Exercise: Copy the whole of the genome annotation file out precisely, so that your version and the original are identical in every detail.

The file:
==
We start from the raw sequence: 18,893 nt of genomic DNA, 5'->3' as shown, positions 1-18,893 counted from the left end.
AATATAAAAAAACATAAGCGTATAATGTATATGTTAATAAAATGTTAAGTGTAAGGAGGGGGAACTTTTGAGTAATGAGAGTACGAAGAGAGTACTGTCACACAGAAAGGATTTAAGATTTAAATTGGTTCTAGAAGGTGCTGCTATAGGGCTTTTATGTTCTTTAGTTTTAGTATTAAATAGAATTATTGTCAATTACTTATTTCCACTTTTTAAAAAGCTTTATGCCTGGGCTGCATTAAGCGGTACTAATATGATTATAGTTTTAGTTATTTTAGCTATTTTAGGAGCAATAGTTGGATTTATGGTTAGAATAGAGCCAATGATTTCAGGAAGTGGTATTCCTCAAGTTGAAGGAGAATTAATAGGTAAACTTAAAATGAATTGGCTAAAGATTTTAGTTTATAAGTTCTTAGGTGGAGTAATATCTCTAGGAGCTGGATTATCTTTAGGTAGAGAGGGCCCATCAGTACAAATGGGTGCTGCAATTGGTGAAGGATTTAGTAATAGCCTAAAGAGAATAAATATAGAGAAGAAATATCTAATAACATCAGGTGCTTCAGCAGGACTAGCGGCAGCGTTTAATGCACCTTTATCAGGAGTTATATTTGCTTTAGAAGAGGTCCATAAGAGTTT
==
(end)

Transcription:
We start from the raw sequence: 18,893 nt of genomic DNA, 5'->3' as shown, positions 1-18,893 counted from the left end.
AATATAAAAAAACATAAGCGTATAATGTATATGTTAATAAAATGTTAAGTGTAAGGAGGGGGAACTTTTGAGTAATGAGAGTACGAAGAGAGTACTGTCACACAGAAAGGATTTAAGATTTAAATTGGTTCTAGAAGGTGCTGCTATAGGGCTTTTATGTTCTTTAGTTTTAGTATTAAATAGAATTATTGTCAATTACTTATTTCCACTTTTTAAAAAGCTTTATGCCTGGGCTGCATTAAGCGGTACTAATATGATTATAGTTTTAGTTATTTTAGCTATTTTAGGAGCAATAGTTGGATTTATGGTTAGAATAGAGCCAATGATTTCAGGAAGTGGTATTCCTCAAGTTGAAGGAGAATTAATAGGTAAACTTAAAATGAATTGGCTAAAGATTTTAGTTTATAAGTTCTTAGGTGGAGTAATATCTCTAGGAGCTGGATTATCTTTAGGTAGAGAGGGCCCATCAGTACAAATGGGTGCTGCAATTGGTGAAGGATTTAGTAATAGCCTAAAGAGAATAAATATAGAGAAGAAATATCTAATAACATCAGGTGCTTCAGCAGGACTAGCGGCAGCGTTTAATGCACCTTTATCAGGAGTTATATTTGCTTTAGAAGAGGTCCATAAGAGTTT